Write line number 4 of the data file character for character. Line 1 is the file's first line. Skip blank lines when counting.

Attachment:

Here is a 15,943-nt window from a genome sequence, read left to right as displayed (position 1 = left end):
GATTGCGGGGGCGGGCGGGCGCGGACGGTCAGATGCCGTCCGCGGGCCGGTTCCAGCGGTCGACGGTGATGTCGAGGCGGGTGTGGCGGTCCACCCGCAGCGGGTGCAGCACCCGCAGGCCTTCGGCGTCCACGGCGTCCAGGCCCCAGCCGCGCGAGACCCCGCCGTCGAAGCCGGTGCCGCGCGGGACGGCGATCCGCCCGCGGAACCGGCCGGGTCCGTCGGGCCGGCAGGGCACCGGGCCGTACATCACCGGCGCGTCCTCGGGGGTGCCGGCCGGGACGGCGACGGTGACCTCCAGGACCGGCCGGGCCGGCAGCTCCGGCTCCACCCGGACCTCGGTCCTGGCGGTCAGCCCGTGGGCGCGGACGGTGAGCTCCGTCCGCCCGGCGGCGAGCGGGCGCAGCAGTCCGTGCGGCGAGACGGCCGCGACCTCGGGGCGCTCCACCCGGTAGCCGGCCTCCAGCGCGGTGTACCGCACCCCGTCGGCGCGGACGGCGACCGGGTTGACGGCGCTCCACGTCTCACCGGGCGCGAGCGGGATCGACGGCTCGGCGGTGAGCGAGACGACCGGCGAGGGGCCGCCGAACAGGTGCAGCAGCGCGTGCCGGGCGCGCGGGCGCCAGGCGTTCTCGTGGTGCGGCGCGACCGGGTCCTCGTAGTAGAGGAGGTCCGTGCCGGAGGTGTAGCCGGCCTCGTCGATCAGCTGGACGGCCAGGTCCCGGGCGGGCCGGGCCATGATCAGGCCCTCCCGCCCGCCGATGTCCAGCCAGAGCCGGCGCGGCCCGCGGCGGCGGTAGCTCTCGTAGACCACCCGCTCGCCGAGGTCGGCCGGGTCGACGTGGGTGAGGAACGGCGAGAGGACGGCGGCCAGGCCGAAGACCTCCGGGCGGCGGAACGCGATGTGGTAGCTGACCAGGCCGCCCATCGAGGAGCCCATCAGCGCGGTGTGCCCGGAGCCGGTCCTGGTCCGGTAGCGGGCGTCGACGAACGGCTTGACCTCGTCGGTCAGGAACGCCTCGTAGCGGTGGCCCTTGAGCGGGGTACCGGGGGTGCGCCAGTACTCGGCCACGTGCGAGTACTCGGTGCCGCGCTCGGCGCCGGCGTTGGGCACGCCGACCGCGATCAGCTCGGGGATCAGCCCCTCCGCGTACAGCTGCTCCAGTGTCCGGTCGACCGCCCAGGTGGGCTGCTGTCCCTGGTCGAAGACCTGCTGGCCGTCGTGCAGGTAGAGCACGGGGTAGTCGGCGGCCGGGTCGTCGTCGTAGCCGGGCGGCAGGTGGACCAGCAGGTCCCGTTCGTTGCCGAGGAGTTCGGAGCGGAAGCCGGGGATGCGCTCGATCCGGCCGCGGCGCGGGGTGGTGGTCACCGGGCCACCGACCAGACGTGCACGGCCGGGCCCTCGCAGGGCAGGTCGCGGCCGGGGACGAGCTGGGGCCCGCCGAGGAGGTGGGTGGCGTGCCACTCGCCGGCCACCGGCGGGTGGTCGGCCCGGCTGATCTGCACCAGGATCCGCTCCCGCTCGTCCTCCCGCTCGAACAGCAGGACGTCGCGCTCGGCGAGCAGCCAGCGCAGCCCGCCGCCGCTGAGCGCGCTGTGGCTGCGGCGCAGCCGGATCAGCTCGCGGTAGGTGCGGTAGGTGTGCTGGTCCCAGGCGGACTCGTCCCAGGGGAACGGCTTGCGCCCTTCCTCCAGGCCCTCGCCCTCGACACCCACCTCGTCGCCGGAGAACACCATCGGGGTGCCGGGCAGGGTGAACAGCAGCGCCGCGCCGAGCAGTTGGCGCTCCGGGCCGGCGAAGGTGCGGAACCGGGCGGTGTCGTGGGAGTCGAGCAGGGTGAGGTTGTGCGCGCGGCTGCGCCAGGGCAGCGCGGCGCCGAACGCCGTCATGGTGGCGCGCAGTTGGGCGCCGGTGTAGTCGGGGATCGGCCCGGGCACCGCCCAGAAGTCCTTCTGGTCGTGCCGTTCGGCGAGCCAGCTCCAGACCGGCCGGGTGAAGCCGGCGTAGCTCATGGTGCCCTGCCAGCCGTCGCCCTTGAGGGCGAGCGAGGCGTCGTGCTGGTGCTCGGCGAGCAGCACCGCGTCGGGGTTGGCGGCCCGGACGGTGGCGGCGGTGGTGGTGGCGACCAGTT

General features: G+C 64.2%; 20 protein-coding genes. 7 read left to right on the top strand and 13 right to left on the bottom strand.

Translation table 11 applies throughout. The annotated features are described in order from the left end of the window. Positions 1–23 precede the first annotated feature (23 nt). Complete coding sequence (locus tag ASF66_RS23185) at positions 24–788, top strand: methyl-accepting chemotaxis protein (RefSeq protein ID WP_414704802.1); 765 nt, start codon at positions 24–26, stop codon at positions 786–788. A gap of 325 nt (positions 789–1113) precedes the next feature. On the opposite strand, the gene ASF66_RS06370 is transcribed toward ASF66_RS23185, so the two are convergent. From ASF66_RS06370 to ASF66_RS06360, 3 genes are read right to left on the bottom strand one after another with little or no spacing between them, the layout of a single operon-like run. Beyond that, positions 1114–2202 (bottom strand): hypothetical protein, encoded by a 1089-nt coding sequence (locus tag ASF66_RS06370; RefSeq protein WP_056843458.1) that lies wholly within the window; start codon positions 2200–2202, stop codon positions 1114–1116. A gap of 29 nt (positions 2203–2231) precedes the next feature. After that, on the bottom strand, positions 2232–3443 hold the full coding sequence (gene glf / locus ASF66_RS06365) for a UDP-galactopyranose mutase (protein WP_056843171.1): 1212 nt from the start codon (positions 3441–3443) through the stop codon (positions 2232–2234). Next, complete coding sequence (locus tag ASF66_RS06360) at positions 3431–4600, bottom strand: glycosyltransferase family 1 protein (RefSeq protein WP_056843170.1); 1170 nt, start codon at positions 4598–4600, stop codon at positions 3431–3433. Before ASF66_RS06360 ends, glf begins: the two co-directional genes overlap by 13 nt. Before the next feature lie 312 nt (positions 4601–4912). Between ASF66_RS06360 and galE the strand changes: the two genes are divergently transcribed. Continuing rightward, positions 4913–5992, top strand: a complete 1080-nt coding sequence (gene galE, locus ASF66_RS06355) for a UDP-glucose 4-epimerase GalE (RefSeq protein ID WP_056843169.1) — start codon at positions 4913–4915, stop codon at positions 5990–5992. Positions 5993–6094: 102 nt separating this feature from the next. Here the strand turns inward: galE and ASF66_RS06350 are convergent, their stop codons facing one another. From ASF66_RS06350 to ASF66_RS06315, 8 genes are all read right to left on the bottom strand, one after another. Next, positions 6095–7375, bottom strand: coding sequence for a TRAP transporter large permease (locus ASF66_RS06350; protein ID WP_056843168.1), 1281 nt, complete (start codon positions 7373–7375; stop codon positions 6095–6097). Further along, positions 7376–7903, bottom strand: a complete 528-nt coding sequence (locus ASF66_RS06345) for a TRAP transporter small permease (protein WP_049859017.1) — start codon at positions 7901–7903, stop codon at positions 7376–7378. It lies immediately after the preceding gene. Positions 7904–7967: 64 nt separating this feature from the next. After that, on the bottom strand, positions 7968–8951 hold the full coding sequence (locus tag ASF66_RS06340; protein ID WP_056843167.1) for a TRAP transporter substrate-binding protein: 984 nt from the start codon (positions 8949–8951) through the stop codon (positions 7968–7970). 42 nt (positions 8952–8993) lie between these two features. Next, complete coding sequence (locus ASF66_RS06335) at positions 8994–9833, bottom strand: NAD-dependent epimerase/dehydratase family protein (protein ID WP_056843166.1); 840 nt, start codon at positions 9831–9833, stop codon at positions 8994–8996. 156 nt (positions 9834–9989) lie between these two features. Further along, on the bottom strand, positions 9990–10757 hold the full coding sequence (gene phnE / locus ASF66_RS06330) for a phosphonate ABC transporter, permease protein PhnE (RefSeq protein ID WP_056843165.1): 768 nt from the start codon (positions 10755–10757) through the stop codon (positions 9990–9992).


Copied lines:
Translation table 11 applies throughout. The annotated features are described in order from the left end of the window. Positions 1–23 precede the first annotated feature (23 nt). Complete coding sequence (locus tag ASF66_RS23185) at positions 24–788, top strand: methyl-accepting chemotaxis protein (RefSeq protein ID WP_414704802.1); 765 nt, start codon at positions 24–26, stop codon at positions 786–788. A gap of 325 nt (positions 789–1113) precedes the next feature. On the opposite strand, the gene ASF66_RS06370 is transcribed toward ASF66_RS23185, so the two are convergent. From ASF66_RS06370 to ASF66_RS06360, 3 genes are read right to left on the bottom strand one after another with little or no spacing between them, the layout of a single operon-like run. Beyond that, positions 1114–2202 (bottom strand): hypothetical protein, encoded by a 1089-nt coding sequence (locus tag ASF66_RS06370; RefSeq protein WP_056843458.1) that lies wholly within the window; start codon positions 2200–2202, stop codon positions 1114–1116. A gap of 29 nt (positions 2203–2231) precedes the next feature. After that, on the bottom strand, positions 2232–3443 hold the full coding sequence (gene glf / locus ASF66_RS06365) for a UDP-galactopyranose mutase (protein WP_056843171.1): 1212 nt from the start codon (positions 3441–3443) through the stop codon (positions 2232–2234). Next, complete coding sequence (locus tag ASF66_RS06360) at positions 3431–4600, bottom strand: glycosyltransferase family 1 protein (RefSeq protein WP_056843170.1); 1170 nt, start codon at positions 4598–4600, stop codon at positions 3431–3433. Before ASF66_RS06360 ends, glf begins: the two co-directional genes overlap by 13 nt. Before the next feature lie 312 nt (positions 4601–4912). Between ASF66_RS06360 and galE the strand changes: the two genes are divergently transcribed. Continuing rightward, positions 4913–5992, top strand: a complete 1080-nt coding sequence (gene galE, locus ASF66_RS06355) for a UDP-glucose 4-epimerase GalE (RefSeq protein ID WP_056843169.1) — start codon at positions 4913–4915, stop codon at positions 5990–5992. Positions 5993–6094: 102 nt separating this feature from the next. Here the strand turns inward: galE and ASF66_RS06350 are convergent, their stop codons facing one another. From ASF66_RS06350 to ASF66_RS06315, 8 genes are all read right to left on the bottom strand, one after another. Next, positions 6095–7375, bottom strand: coding sequence for a TRAP transporter large permease (locus ASF66_RS06350; protein ID WP_056843168.1), 1281 nt, complete (start codon positions 7373–7375; stop codon positions 6095–6097). Further along, positions 7376–7903, bottom strand: a complete 528-nt coding sequence (locus ASF66_RS06345) for a TRAP transporter small permease (protein WP_049859017.1) — start codon at positions 7901–7903, stop codon at positions 7376–7378. It lies immediately after the preceding gene. Positions 7904–7967: 64 nt separating this feature from the next. After that, on the bottom strand, positions 7968–8951 hold the full coding sequence (locus tag ASF66_RS06340; protein ID WP_056843167.1) for a TRAP transporter substrate-binding protein: 984 nt from the start codon (positions 8949–8951) through the stop codon (positions 7968–7970). 42 nt (positions 8952–8993) lie between these two features. Next, complete coding sequence (locus ASF66_RS06335) at positions 8994–9833, bottom strand: NAD-dependent epimerase/dehydratase family protein (protein ID WP_056843166.1); 840 nt, start codon at positions 9831–9833, stop codon at positions 8994–8996. 156 nt (positions 9834–9989) lie between these two features. Further along, on the bottom strand, positions 9990–10757 hold the full coding sequence (gene phnE / locus ASF66_RS06330) for a phosphonate ABC transporter, permease protein PhnE (RefSeq protein ID WP_056843165.1): 768 nt from the start codon (positions 10755–10757) through the stop codon (positions 9990–9992).